Codex Florentintino. 218-20 Manuscript of the Palatine Collection of the Laurentian Library
Publisher: Casa Editorial Giunti Barbera
Place: Mexico City
3 volumes. v+[353 leaves]+[3 blank leaves with Laurentian Library stamps] with color illustrations through out; [2 blank leaves with Laurentian Library stamps]+375 leaves]+two blank leaves with color illustrations through out; four blank leaves with Laurentian Library stamp+494 leaves+one blank leaf with color and black and white illustrations through out. Quarto (12 1/4" x 8 3/4") bound in full leather with gilt lettering to spine. first complete photographic reproduction of the Florentine Codex on period paper, limited to 2000 copies.
The Florentine Codex is a 16th-century ethnographic research project in Mesoamerica by Franciscan friar Bernardino de Sahagún. Sahagún originally titled it: La Historia Universal de las Cosas de Nueva España. After a translation mistake it was given the name "Historia general de las cosas de Nueva España". The best-preserved manuscript is commonly referred to as "The Florentine Codex" after the Italian town hosting the archive library where it is held, the Laurentian Library in Florence, Italy. In partnership with Aztec men who were formerly his students, Sahagún conducted research, organized evidence, wrote and edited his findings starting in 1545 up until his death in 1590. It consists of 2,400 pages organized into twelve books with over 1,846 illustrations drawn by native artists providing vivid images of this era. It documents the culture, religious cosmology (worldview) and ritual practices, society, economics, and natural history of the Aztec people. One scholar described The Florentine Codex as “one of the most remarkable accounts of a non-Western culture ever composed.” Charles E. Dibble and Arthur J. O. Anderson were the first to translate the Codex from Nahuatl to English, in a project that took 30 years to complete. The Florentine Codex is a complex document, assembled, edited, and appended over decades. Sahagún’s goals of orientating fellow missionaries to Aztec culture, providing a rich Nahuatl vocabulary, and recording the indigenous cultural heritage at times compete with each other within it. The manuscript pages are generally of two columns, with Nahuatl, written first, on the right and a Spanish translation on the left. There are diverse voices, views, and opinions in these 2,400 pages, and the result is a document which at times can appear contradictory. The codex was generally unknown until about 1883, although a good catalog description was published by Bandini (1791-93), and Civezza (1879) had confirmed its existence in Florence. A reprint of the description by Bandini in Garcia Icazabalceta (1886), the reproduction of some of its drawings by Brinton (1890) and Penafiel (1890)after copies obtained by Seler and a description of the manuscript by Paso y Troncoso (1896) are among the first modern publications on the codex.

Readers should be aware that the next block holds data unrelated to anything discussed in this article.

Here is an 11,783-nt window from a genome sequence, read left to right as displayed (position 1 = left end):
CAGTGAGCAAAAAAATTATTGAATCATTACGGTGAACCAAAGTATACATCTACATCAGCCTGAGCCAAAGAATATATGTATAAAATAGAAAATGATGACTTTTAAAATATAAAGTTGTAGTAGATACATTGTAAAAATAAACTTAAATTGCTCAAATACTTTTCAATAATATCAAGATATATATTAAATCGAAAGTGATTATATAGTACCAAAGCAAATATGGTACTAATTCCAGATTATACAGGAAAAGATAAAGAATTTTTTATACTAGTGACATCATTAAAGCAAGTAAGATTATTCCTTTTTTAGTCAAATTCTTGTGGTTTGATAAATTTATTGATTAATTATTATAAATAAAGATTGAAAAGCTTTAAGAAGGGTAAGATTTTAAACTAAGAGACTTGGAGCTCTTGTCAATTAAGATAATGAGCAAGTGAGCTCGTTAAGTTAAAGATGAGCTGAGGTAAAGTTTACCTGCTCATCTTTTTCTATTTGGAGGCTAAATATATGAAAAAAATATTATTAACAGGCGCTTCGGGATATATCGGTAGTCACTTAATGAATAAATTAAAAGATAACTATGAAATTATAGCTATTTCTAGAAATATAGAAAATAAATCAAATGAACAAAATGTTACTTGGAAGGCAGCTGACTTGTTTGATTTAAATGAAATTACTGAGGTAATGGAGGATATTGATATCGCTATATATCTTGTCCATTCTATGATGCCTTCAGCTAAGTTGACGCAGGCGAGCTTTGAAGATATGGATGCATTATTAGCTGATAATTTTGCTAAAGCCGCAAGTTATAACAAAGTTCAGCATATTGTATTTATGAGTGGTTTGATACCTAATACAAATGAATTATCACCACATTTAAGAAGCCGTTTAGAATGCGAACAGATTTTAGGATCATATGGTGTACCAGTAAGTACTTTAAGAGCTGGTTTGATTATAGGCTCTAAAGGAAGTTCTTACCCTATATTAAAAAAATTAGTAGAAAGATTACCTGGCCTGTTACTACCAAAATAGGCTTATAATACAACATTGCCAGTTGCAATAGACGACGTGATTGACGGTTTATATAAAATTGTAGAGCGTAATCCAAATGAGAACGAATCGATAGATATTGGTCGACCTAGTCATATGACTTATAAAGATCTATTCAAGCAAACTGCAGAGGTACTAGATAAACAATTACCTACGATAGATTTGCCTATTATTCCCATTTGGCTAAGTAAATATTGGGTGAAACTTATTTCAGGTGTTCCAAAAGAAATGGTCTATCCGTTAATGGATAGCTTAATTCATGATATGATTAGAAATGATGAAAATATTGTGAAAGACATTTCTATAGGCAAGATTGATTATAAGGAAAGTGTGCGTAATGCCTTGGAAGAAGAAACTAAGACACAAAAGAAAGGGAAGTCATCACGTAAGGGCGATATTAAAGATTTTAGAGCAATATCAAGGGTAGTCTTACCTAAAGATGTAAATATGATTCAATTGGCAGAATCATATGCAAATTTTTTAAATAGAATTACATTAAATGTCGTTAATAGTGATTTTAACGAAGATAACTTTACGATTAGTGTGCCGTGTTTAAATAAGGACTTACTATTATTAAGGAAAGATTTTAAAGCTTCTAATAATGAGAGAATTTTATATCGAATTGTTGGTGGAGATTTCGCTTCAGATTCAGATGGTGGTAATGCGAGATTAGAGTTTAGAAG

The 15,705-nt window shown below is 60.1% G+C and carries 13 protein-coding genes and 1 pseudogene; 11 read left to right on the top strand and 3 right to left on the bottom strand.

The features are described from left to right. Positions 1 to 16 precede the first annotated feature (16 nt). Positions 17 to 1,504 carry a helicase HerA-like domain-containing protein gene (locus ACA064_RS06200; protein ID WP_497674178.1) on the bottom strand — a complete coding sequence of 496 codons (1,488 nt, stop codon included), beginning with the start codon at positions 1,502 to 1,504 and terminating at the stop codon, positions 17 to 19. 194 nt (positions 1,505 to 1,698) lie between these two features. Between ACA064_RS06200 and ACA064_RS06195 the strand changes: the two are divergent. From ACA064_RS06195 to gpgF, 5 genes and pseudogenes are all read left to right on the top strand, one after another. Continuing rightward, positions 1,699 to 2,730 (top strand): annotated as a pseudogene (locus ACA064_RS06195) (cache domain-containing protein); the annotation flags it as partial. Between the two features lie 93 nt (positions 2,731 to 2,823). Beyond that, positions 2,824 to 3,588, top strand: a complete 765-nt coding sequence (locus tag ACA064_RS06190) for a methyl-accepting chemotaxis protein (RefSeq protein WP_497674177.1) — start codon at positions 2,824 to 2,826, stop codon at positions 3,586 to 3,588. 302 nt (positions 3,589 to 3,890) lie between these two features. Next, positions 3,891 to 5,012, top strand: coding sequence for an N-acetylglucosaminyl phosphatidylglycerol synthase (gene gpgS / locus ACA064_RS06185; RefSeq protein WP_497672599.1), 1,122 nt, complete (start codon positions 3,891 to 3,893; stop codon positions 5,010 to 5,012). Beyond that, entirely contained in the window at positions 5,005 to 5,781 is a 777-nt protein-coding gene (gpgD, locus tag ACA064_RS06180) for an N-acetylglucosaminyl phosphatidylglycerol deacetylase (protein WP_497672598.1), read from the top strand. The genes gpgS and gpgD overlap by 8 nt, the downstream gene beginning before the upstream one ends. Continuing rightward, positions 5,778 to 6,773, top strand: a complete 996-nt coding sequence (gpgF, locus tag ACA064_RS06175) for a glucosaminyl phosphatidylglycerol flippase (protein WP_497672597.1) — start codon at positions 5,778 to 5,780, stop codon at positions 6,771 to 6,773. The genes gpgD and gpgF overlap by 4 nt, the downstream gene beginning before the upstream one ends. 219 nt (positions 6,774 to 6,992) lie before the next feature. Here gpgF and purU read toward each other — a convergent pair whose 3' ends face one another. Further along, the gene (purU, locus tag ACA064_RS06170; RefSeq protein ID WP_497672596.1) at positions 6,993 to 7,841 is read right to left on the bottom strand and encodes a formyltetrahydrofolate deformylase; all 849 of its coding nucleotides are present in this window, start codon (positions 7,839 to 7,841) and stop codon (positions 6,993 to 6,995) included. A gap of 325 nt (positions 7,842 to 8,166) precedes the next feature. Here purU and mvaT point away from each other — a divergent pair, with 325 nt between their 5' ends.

A near fine set in like jackets.
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